Choosing a Bible for your Kids

It's important that we read to our children, and reading from the Bible is a great way to build a good foundation for any child's future.  But not many kids would be excited at the idea of listening to a few chapters read out of the King James Version of the Bible, or really from any adult translation.  Instead, an age appropriate Bible should be selected.  And while there are a variety of teen and pre-teen Bibles to choose from, this post is specifically focused on the younger children's Bibles, that is, children under the age of 7.

The earliest story Bibles are often just that, a collection of stories that aren't really tied together by any larger theme.  This can be problematic if a child never comes to understand the larger ideas of the Scriptures because the stories, when told this way, only hold a moral meaning without anything more.  Take for example, the Veggie Tales stories.  An asparagus is faithful and takes out a giant pickle with a single rock. The moral of the story (and the theme of the show) is that with God's help, little people can do big things too.  But the next time a story about David is presented, the character is a cucumber who wants an asparagus' rubber ducky. Don't get me wrong, Veggie Tales are fun and entertaining, but they are somewhat disconnected. They don't very well tell the larger story and often, the stories only come from the Old Testament (because a good portion of the Old Testament is naturally a collection of sub-stories).  The Bible story collections found in children's Bibles are often like the Veggie Tales--they are fun but disconnected from the bigger picture of the Gospel. When looking for Bibles that are appropriate for kids under 3 or 4, this is usually the only option.  But that's okay because those collection of stories are a good start.

With my eldest son, we started with a story Bible that was printed on cardboard.  It was well illustrated and bright.  Most importantly, it was durable (something to think about when selecting books for young boys).  But cardboard books only go so far. One day, the boy seemed to want to digest the Word, literally, eating and destroying the book with the power of slobber.  So his mother and I set out to get something new.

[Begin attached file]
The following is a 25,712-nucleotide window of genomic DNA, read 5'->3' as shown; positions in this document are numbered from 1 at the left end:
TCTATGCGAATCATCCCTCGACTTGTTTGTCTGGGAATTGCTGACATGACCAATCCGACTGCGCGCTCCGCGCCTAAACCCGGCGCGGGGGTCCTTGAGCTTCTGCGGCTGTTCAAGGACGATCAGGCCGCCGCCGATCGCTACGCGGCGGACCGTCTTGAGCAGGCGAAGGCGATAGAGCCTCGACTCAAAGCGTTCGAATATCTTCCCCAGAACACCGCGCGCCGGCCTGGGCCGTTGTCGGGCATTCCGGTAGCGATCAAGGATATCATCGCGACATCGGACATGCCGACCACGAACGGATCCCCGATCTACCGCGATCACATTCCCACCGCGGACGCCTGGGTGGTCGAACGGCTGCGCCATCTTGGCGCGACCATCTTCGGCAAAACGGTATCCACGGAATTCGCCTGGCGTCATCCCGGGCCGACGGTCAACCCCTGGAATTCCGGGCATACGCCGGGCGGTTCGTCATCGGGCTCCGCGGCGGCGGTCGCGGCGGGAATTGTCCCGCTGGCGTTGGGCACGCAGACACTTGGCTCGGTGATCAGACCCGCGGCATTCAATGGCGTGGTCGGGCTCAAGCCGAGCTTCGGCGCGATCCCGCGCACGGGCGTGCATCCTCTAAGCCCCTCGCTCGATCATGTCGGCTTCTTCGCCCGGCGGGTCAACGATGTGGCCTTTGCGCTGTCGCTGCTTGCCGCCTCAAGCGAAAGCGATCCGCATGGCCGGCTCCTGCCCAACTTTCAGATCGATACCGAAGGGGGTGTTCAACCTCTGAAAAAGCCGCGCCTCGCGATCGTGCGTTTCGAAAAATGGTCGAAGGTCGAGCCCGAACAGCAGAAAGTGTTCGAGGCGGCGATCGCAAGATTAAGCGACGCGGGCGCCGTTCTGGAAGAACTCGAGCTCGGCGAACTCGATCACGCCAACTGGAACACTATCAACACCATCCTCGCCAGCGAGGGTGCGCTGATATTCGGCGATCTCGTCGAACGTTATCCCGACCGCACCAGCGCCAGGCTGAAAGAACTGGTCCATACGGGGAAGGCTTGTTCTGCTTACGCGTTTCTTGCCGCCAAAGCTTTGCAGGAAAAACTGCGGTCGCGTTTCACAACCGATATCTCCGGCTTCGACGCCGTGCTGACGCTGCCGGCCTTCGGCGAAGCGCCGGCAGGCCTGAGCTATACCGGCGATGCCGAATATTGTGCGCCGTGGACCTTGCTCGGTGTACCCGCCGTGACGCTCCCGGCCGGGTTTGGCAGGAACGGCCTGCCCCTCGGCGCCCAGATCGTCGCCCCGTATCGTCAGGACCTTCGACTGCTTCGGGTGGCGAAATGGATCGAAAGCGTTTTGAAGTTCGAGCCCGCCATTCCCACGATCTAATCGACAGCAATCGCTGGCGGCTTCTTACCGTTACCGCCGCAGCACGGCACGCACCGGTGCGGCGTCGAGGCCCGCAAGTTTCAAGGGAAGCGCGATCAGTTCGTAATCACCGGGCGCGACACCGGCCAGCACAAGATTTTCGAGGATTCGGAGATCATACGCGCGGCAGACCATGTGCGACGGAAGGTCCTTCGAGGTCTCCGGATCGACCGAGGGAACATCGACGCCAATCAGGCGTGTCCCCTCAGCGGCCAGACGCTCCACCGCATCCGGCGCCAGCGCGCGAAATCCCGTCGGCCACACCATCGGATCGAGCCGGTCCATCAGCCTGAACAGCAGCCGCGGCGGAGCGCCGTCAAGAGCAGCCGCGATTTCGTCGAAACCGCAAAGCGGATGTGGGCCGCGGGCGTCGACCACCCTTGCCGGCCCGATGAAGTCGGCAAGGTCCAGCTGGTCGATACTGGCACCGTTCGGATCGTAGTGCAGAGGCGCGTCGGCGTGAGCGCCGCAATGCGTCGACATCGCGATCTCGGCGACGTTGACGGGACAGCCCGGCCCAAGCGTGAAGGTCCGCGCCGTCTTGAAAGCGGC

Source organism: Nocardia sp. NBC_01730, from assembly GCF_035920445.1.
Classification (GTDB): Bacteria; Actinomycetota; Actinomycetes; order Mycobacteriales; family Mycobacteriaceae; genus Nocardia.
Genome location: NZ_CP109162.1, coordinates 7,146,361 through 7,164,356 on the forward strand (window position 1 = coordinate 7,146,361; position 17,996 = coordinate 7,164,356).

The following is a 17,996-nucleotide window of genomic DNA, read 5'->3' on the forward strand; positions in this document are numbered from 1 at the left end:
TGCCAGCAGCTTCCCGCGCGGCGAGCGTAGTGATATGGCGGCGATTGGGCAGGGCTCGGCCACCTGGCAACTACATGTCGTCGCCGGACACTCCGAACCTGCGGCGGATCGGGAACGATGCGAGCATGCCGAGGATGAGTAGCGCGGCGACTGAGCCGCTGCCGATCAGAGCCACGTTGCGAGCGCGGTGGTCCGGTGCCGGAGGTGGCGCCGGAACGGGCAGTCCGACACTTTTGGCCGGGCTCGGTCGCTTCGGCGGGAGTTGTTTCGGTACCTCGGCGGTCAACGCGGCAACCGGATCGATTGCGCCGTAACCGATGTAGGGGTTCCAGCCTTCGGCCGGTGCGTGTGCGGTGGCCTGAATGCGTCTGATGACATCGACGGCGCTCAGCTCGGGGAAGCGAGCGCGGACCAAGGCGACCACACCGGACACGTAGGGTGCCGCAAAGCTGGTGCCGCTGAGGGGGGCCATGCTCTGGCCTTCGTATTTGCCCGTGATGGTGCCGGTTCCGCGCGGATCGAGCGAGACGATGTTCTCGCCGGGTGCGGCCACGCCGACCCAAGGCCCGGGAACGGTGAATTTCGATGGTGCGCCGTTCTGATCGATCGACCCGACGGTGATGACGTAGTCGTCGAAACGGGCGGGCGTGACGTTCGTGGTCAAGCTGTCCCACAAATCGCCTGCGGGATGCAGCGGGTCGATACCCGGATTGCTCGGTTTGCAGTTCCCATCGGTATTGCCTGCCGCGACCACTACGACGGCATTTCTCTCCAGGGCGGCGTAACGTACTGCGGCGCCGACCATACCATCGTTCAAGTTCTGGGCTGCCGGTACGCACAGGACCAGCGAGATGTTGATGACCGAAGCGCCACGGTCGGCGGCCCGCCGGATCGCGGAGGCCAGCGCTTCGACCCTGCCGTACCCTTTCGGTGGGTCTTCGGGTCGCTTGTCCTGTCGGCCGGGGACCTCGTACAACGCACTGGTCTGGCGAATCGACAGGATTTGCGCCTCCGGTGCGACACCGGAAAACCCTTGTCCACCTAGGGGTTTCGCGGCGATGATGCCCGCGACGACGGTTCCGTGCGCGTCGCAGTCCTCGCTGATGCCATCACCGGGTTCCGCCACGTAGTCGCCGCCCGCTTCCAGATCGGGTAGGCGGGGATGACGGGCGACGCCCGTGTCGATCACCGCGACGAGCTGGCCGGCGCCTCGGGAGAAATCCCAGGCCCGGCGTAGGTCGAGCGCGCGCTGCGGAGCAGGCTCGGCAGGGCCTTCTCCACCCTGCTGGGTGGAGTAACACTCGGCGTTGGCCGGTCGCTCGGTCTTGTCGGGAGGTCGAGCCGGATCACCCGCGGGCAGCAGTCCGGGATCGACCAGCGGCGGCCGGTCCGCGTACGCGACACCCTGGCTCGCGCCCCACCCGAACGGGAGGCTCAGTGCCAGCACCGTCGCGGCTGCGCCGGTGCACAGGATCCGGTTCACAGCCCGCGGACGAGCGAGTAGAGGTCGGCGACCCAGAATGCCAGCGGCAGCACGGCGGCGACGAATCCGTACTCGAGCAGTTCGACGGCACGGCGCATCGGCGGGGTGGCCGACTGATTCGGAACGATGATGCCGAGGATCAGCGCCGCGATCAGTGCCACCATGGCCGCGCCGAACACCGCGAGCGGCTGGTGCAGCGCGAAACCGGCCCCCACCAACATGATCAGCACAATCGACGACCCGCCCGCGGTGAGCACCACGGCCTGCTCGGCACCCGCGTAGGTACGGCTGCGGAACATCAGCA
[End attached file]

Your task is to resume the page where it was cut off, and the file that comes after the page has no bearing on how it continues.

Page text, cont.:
Eventually we selected three Bibles to work through with my boys.  The first is The Big Bible Storybook (Candle Books) edited by Maggie Barfield.  It contains 188 stories from the Bible and is reasonably well balanced between the Old Testament and the New.  The illustrations are actually  photographs of puppets.  It's different and fun.  Another great element is how this Bible has taken more than just the simple stories.  This Bible has incorporated some of the Law, Psalms, Parables, and even stuff from the Epistles.  The primary reason we selected this story Bible was for the brevity of each self-contained story.  Each story is short, maybe only a paragraph, and printed on a single page, making it easier for a hyper 3-year-old to sit through a story or two.

But at some point, a child needs to start seeing the bigger picture of the complete biblical narrative.  (I think there are even many adults that have never moved past the collection of disjointed stories, sadly.)  The second Bible we selected is the The Big Picture Story Bible (Crossway) by David Helm. This Bible goes beyond the collection of popular stories and begins to sew the bigger story together.  It's broken into sections to show God's creation of, and interaction with humanity from Genesis to Revelation; and each section has somewhat natural start and stopping points. A parent and child can easily work through a three or four page story together, and there's more "story" on each page.   The illustrations are fascinating, drawn from a aerial perspective, almost as if the reader is looking in on the story.  These are certainly not the Sunday-school pictures I grew up with. 

And the third Bible (which I highly recommend) is phenomenal for children starting at about the Kindergarten age, or maybe a little younger.  It's The Jesus Storybook Bible (Zondervan) by Sally Lloyd-Jones. The illustrations are spectacular and whimsical. Even at a young age, my son loves the pictures, following the lines with his fingers as if trying to physically connect with the artwork. And this children's Bible is all about the Gospel of Jesus Christ, from start to finish.  It's not a collection of stories, but one big story, THE STORY.  It's artistic, poetic, and engaging.  The great thing about a Bible like this is its far reaching impact into a child's biblical knowledge and early theological development.  This is a great step between a children's translation of the Bible and a children's story Bible.  It comes highly recommended and makes a great addition to every kid's bookshelf. But, remember: the value comes not from just sitting on the shelf or in simply looking at the pictures, the value comes when parents read God's Word to their children.

*I have no material connection to any of these recommended children's story Bibles.